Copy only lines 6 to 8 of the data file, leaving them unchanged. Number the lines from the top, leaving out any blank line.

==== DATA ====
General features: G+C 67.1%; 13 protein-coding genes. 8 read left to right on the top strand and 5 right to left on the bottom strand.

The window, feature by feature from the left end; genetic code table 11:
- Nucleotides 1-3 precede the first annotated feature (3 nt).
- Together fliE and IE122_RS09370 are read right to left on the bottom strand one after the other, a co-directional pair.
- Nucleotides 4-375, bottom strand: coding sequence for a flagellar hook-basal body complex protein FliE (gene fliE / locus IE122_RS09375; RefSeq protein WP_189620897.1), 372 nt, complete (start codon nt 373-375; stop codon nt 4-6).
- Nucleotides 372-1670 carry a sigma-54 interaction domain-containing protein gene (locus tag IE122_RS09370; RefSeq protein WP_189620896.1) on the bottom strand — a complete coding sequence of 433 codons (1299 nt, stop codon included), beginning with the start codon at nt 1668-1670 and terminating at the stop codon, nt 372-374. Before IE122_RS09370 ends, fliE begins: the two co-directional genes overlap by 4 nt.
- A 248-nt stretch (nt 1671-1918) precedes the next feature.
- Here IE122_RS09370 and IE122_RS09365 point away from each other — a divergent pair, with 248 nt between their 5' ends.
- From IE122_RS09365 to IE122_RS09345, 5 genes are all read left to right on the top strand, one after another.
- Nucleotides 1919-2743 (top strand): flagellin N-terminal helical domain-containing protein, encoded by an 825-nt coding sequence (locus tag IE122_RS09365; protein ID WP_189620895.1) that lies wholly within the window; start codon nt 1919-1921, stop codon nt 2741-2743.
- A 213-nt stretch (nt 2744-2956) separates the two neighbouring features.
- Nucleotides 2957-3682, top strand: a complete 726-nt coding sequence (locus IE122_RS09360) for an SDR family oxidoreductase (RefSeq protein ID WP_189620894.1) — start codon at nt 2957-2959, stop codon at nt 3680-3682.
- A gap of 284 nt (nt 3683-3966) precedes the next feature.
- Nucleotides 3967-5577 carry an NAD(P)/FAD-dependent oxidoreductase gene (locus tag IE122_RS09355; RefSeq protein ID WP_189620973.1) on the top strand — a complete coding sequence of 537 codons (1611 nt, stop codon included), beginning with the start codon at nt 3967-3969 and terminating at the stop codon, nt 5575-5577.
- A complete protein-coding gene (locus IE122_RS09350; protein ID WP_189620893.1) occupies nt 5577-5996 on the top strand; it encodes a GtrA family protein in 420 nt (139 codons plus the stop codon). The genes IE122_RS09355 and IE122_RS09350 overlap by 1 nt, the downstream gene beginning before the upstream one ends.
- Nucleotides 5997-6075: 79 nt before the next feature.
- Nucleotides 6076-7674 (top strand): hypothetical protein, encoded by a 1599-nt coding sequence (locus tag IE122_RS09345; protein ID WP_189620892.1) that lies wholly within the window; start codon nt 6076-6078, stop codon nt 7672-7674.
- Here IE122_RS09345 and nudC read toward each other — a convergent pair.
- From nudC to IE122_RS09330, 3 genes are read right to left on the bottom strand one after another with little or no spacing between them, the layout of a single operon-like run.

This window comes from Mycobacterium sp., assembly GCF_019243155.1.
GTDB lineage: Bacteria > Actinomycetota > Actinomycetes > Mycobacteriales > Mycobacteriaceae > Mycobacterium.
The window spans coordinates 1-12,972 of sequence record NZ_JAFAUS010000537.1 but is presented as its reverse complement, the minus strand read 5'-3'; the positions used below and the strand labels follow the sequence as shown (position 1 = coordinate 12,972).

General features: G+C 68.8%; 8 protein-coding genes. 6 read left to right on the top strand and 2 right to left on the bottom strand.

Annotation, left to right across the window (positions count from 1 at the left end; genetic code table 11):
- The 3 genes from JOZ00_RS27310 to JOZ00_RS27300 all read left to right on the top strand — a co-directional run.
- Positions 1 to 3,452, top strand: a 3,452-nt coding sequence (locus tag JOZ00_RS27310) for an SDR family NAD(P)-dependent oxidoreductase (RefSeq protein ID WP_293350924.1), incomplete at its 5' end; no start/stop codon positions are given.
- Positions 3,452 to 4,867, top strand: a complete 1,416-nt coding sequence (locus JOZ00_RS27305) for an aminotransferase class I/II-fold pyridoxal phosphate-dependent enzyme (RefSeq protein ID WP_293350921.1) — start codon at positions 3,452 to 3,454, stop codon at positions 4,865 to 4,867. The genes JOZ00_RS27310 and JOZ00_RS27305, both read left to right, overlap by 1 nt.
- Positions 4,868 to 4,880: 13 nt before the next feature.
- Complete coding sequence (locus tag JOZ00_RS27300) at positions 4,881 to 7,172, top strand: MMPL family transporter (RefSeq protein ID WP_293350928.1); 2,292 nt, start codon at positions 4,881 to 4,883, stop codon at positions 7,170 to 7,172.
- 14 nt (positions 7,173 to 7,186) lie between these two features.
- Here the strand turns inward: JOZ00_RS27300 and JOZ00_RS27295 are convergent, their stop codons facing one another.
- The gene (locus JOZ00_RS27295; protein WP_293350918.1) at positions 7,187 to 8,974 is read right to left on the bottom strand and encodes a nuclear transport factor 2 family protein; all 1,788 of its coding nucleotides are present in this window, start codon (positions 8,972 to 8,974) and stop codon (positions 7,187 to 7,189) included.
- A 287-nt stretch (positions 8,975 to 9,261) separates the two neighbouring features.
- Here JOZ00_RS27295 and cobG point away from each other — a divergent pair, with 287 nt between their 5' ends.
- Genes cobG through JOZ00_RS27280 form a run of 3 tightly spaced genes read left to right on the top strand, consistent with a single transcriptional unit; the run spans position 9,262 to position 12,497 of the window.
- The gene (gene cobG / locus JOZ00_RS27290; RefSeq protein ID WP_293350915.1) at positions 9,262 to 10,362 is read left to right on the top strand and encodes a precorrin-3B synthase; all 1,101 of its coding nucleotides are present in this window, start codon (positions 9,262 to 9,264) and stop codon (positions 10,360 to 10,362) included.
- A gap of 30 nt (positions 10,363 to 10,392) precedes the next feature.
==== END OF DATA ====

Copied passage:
- Nucleotides 372-1670 carry a sigma-54 interaction domain-containing protein gene (locus tag IE122_RS09370; RefSeq protein WP_189620896.1) on the bottom strand — a complete coding sequence of 433 codons (1299 nt, stop codon included), beginning with the start codon at nt 1668-1670 and terminating at the stop codon, nt 372-374. Before IE122_RS09370 ends, fliE begins: the two co-directional genes overlap by 4 nt.
- A 248-nt stretch (nt 1671-1918) precedes the next feature.
- Here IE122_RS09370 and IE122_RS09365 point away from each other — a divergent pair, with 248 nt between their 5' ends.